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Making airwaves

BOOKS | Pioneer preachers found big audiences on radio


Making airwaves
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As radio grew into a dominant cultural force in the 1930s and 1940s, Fulton Sheen and Walter Maier became famous on-air preachers. They are forgotten now, but Wheaton College professor Kirk Farney has recaptured their influence in the solid new book Ministers of a New Medium: Broadcasting Theology in the Radio Ministries of Fulton J. Sheen and Walter A. Maier (IVP Academic, 2022).

What Farney shows is the depth of these two pioneer radio preachers, who were showing how a new medium could offer a big boost in the audience for sermons and Bible teaching.

Maier and Sheen were celebrities, as Farney reveals. One estimate for Sheen’s audience was 17.5 million. For Maier the number was 15 million. Sheen also wrote 66 books in 54 years.

Their fame never led to shallow messages. Both had earned doctorates and were top scholars. Sheen was Roman Catholic, defending Catholicism against modernist thinking on the Catholic Hour program. He was a church bishop and faculty member at Catholic University. Maier was a scholar in the conservative Lutheran Church–Missouri Synod, hosting the Lutheran Hour.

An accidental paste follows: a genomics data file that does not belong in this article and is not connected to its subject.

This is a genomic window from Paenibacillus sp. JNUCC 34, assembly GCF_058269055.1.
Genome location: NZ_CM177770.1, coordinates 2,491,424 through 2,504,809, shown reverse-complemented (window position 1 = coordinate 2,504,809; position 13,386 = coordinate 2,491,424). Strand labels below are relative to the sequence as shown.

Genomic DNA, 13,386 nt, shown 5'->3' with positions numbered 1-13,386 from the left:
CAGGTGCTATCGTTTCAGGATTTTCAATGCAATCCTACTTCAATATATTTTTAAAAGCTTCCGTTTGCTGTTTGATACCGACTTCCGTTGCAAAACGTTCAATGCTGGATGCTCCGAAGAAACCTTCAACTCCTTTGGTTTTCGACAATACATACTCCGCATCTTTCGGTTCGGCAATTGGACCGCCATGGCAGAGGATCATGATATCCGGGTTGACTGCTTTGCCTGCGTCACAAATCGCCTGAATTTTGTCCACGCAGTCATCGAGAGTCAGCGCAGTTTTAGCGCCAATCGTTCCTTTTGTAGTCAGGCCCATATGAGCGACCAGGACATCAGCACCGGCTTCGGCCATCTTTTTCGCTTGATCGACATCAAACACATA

These “pastors of the airwaves,” as Farney labels them, reached well beyond their denominational homes to speak to large audiences hungry for something more than entertainment.

Sheen and Maier were gifted in teaching listeners how to be in the world but not of it. “Both preachers spoke of capital-T Truths, which they promised were apprehensible to all and enduring through time and eternity,” he writes. “They did this not by providing simple, cheery religious messages, but by relentlessly expounding on substantive theological concepts.”

Sheen lived longer than Maier, who died in 1950. Farney identifies Maier as the missing popular link between Billy Sunday and the ­later-emerging Billy Graham as the nation’s prominent evangelists. Sheen left radio in the 1950s to become an early television preacher. He lived until 1979.

Farney has done good work in showing readers the early history of an important form of media. Those were truly the good old days when listeners turned on the dial.


Russ Pulliam

Russ is a columnist for The Indianapolis Star, the director of the Pulliam Fellowship, and a member of the WORLD News Group board of directors.

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